March 19, 2021
Dear Liberal Arts Community,
The hateful killings of 8 people—6 of whom were women of Asian descent—outside Atlanta earlier this week has sent shock waves through our community and our nation. The past year, during which we have been suffering through one of the most challenging periods of our history, has been plagued by increased racist violence, making this pandemic yet more unbearable for so many of our brothers and sisters. The Covid-19 virus knows no borders and yet the many months that we have been living and dying with it have been accompanied by a rise in violence and intimidation directed at communities of color, compounding the pain and loss.
The murders in Georgia may have been perpetrated by one disturbed individual, but they perpetuate a long history of violence against Asians in America and by Americans against Asians, who have been both frequent subjects of racist violence and paradoxically rendered invisible by the logics of racism and anti-Asian Orientalism. The crimes in Atlanta this week show how racism, misogyny and xenophobia come together violently—how we cannot understand racism through binary frames or misogyny without considering race and ethnicity.
I believe that education is a strong counterpunch to ignorance, and that the act of highlighting stories and voices of poorly understood people and little known events is a powerful weapon against the occlusion of Asian and Asian American history and life.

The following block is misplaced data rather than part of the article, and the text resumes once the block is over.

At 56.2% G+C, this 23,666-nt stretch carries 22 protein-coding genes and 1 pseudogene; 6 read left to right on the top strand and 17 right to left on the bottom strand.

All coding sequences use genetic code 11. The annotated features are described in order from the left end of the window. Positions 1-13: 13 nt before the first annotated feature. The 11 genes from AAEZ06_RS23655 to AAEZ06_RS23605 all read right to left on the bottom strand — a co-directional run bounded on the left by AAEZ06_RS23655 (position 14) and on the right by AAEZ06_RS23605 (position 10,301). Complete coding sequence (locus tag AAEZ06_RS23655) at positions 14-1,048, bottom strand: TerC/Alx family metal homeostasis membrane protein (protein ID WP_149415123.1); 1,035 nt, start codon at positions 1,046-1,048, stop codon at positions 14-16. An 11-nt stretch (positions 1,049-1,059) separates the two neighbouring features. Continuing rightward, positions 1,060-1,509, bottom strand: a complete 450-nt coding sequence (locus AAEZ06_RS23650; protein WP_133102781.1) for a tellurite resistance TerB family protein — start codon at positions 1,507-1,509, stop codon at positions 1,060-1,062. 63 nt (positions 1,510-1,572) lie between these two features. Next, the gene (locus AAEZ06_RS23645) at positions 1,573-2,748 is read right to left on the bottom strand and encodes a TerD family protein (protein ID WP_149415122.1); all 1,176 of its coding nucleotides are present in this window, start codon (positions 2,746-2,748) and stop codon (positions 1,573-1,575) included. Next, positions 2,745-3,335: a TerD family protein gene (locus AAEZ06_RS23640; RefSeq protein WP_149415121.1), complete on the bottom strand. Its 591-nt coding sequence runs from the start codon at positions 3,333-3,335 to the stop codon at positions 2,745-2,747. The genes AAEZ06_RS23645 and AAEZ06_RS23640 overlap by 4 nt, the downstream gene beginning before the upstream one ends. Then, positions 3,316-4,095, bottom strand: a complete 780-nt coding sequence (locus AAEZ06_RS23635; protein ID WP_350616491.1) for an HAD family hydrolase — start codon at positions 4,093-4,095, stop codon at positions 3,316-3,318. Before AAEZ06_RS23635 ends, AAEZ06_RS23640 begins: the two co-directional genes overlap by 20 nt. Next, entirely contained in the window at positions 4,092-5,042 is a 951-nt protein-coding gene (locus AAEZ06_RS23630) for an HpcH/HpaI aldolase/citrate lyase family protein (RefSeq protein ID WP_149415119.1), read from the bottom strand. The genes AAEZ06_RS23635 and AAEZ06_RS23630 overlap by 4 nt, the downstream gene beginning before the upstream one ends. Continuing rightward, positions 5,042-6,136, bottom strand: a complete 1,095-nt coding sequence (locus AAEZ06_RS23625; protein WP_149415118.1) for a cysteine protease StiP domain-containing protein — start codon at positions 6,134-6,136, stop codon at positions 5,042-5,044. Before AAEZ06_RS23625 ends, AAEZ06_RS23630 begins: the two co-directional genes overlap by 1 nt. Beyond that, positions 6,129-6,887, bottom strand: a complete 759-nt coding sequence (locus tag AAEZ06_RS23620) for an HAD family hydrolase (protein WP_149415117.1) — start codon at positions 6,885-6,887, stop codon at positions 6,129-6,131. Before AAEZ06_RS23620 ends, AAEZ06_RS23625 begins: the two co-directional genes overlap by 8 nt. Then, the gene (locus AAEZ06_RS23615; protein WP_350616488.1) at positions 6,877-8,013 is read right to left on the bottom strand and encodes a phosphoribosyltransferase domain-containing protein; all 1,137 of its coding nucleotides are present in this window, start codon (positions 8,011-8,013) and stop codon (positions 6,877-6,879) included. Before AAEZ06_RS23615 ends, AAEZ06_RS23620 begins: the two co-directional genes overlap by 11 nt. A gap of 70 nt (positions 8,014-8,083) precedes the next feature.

This hits close to home for me as well. My sister-in-law is Chinese and immigrated to the U.S. as a girl. She and my brother have two children (my niece and nephew) who are frequently subject to racist remarks and attitudes. Anti-Asian racism has spiked in the U.S. during the past year, causing unbearable pain during a year that was already unbearably painful.
From this, once again, we must move forward. I believe that education is a strong counterpunch to ignorance, and that the act of highlighting stories and voices of poorly understood people and little known events is a powerful weapon against the occlusion of Asian and Asian American history and life. Let us denounce in no uncertain terms the representation of Asians as inscrutable, homogenous, carriers of disease or threats. Let us also understand such intolerance alongside other forms of bigotry in order to work toward a more systemic understanding of racism. Seeing anti-Black and anti-Asian racism as mutually exclusive is part of racial formation in the U.S. I believe it’s our job as scholars, educators and students to develop a more nuanced understanding of how these and other forms of racism are interconnected.
The School of Liberal Arts is engaged in this form of education. It is part of what we mean by a commitment to a global liberal arts, one of our strategic pillars. In material terms, I have committed to increase resources to our Asian studies program, both programming, curricula and faculty resources. The Bobby Yan Lecture in Media and Social Change, named after our graduate from the class of 1995 who created the Asian American Student Union, is an example of new SLA initiatives that see the struggle for social justice as multivalent: our first two events have focused on LGBTQ+ and Latinx issues.
Education does not take away the sting of pain or the long history of hate. To those in our community, here in New Orleans and beyond, who are feeling this pain most immediately, I am sending my heartfelt condolences and commitment to continuing the struggle against ignorance. Let us stand together in that ongoing project for our collective future.
Dean and Professor
School of Liberal Arts
New Orleans, Lousiana